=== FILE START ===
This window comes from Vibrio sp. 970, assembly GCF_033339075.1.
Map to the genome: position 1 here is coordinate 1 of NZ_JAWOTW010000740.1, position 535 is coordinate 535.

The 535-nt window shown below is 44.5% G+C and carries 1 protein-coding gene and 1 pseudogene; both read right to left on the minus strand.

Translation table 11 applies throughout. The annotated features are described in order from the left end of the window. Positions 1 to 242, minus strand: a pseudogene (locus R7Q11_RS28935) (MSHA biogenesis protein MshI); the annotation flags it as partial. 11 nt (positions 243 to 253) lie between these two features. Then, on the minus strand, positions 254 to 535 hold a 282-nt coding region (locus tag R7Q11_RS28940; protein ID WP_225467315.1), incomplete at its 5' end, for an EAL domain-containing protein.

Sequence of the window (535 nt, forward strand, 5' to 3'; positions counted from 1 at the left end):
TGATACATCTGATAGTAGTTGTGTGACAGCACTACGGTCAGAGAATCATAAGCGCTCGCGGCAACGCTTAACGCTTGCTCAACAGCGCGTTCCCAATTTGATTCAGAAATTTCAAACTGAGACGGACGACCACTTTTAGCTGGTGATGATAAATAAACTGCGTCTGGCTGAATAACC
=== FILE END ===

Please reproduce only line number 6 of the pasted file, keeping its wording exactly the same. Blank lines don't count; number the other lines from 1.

TGATACATCTGATAGTAGTTGTGTGACAGCACTACGGTCAGAGAATCATAAGCGCTCGCGGCAACGCTTAACGCTTGCTCAACAGCGCGTTCCCAATTTGATTCAGAAATTTCAAACTGAGACGGACGACCACTTTTAGCTGGTGATGATAAATAAACTGCGTCTGGCTGAATAACC